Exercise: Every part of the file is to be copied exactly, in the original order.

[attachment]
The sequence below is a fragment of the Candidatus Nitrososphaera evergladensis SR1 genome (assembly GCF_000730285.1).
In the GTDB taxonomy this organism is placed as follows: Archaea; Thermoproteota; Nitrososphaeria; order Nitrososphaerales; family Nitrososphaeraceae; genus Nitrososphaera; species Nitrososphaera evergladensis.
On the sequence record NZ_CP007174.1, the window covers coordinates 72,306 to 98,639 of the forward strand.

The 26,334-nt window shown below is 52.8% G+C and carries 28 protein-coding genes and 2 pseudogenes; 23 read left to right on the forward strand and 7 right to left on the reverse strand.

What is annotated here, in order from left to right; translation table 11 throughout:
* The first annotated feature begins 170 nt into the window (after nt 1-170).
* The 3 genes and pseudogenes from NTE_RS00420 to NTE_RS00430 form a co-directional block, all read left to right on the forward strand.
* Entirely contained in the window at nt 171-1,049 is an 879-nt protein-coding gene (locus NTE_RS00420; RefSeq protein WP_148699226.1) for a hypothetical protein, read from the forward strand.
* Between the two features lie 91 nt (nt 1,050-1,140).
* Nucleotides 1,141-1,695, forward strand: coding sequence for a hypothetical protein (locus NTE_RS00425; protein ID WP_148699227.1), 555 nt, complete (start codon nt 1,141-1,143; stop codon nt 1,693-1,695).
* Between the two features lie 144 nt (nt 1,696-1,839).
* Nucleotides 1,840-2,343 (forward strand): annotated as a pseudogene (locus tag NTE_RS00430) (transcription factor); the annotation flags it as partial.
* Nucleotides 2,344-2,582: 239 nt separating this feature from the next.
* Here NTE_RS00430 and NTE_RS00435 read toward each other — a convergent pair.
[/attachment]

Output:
The sequence below is a fragment of the Candidatus Nitrososphaera evergladensis SR1 genome (assembly GCF_000730285.1).
In the GTDB taxonomy this organism is placed as follows: Archaea; Thermoproteota; Nitrososphaeria; order Nitrososphaerales; family Nitrososphaeraceae; genus Nitrososphaera; species Nitrososphaera evergladensis.
On the sequence record NZ_CP007174.1, the window covers coordinates 72,306 to 98,639 of the forward strand.

The 26,334-nt window shown below is 52.8% G+C and carries 28 protein-coding genes and 2 pseudogenes; 23 read left to right on the forward strand and 7 right to left on the reverse strand.

What is annotated here, in order from left to right; translation table 11 throughout:
* The first annotated feature begins 170 nt into the window (after nt 1-170).
* The 3 genes and pseudogenes from NTE_RS00420 to NTE_RS00430 form a co-directional block, all read left to right on the forward strand.
* Entirely contained in the window at nt 171-1,049 is an 879-nt protein-coding gene (locus NTE_RS00420; RefSeq protein WP_148699226.1) for a hypothetical protein, read from the forward strand.
* Between the two features lie 91 nt (nt 1,050-1,140).
* Nucleotides 1,141-1,695, forward strand: coding sequence for a hypothetical protein (locus NTE_RS00425; protein ID WP_148699227.1), 555 nt, complete (start codon nt 1,141-1,143; stop codon nt 1,693-1,695).
* Between the two features lie 144 nt (nt 1,696-1,839).
* Nucleotides 1,840-2,343 (forward strand): annotated as a pseudogene (locus tag NTE_RS00430) (transcription factor); the annotation flags it as partial.
* Nucleotides 2,344-2,582: 239 nt separating this feature from the next.
* Here NTE_RS00430 and NTE_RS00435 read toward each other — a convergent pair.